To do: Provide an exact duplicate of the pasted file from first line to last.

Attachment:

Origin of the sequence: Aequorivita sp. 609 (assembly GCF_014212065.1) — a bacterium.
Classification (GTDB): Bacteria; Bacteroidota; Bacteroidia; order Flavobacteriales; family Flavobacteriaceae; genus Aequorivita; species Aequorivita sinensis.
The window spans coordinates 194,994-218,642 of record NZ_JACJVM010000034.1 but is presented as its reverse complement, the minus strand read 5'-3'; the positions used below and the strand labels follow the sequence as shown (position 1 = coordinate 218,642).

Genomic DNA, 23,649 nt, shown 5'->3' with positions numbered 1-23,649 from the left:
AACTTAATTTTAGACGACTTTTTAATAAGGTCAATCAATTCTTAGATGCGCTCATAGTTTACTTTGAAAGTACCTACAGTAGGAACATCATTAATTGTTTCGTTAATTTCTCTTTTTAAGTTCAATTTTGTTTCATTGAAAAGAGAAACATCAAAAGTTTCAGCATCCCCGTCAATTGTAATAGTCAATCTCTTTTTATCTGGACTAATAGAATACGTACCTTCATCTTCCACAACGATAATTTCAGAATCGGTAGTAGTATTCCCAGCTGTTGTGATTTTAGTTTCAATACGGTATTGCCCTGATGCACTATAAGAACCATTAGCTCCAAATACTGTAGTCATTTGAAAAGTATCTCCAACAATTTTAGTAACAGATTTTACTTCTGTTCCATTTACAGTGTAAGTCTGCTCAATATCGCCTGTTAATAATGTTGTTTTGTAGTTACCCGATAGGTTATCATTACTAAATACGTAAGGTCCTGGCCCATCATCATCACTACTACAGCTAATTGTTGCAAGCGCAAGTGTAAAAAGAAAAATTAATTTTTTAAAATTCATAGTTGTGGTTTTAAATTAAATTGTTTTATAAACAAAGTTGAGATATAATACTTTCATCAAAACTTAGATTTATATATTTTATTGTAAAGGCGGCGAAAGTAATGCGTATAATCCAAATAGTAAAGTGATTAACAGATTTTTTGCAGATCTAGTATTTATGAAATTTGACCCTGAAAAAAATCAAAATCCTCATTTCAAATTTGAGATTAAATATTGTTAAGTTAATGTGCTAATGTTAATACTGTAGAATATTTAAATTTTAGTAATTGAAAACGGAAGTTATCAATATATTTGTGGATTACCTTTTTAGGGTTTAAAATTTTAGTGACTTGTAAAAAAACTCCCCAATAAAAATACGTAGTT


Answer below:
Origin of the sequence: Aequorivita sp. 609 (assembly GCF_014212065.1) — a bacterium.
Classification (GTDB): Bacteria; Bacteroidota; Bacteroidia; order Flavobacteriales; family Flavobacteriaceae; genus Aequorivita; species Aequorivita sinensis.
The window spans coordinates 194,994-218,642 of record NZ_JACJVM010000034.1 but is presented as its reverse complement, the minus strand read 5'-3'; the positions used below and the strand labels follow the sequence as shown (position 1 = coordinate 218,642).

Genomic DNA, 23,649 nt, shown 5'->3' with positions numbered 1-23,649 from the left:
AACTTAATTTTAGACGACTTTTTAATAAGGTCAATCAATTCTTAGATGCGCTCATAGTTTACTTTGAAAGTACCTACAGTAGGAACATCATTAATTGTTTCGTTAATTTCTCTTTTTAAGTTCAATTTTGTTTCATTGAAAAGAGAAACATCAAAAGTTTCAGCATCCCCGTCAATTGTAATAGTCAATCTCTTTTTATCTGGACTAATAGAATACGTACCTTCATCTTCCACAACGATAATTTCAGAATCGGTAGTAGTATTCCCAGCTGTTGTGATTTTAGTTTCAATACGGTATTGCCCTGATGCACTATAAGAACCATTAGCTCCAAATACTGTAGTCATTTGAAAAGTATCTCCAACAATTTTAGTAACAGATTTTACTTCTGTTCCATTTACAGTGTAAGTCTGCTCAATATCGCCTGTTAATAATGTTGTTTTGTAGTTACCCGATAGGTTATCATTACTAAATACGTAAGGTCCTGGCCCATCATCATCACTACTACAGCTAATTGTTGCAAGCGCAAGTGTAAAAAGAAAAATTAATTTTTTAAAATTCATAGTTGTGGTTTTAAATTAAATTGTTTTATAAACAAAGTTGAGATATAATACTTTCATCAAAACTTAGATTTATATATTTTATTGTAAAGGCGGCGAAAGTAATGCGTATAATCCAAATAGTAAAGTGATTAACAGATTTTTTGCAGATCTAGTATTTATGAAATTTGACCCTGAAAAAAATCAAAATCCTCATTTCAAATTTGAGATTAAATATTGTTAAGTTAATGTGCTAATGTTAATACTGTAGAATATTTAAATTTTAGTAATTGAAAACGGAAGTTATCAATATATTTGTGGATTACCTTTTTAGGGTTTAAAATTTTAGTGACTTGTAAAAAAACTCCCCAATAAAAATACGTAGTT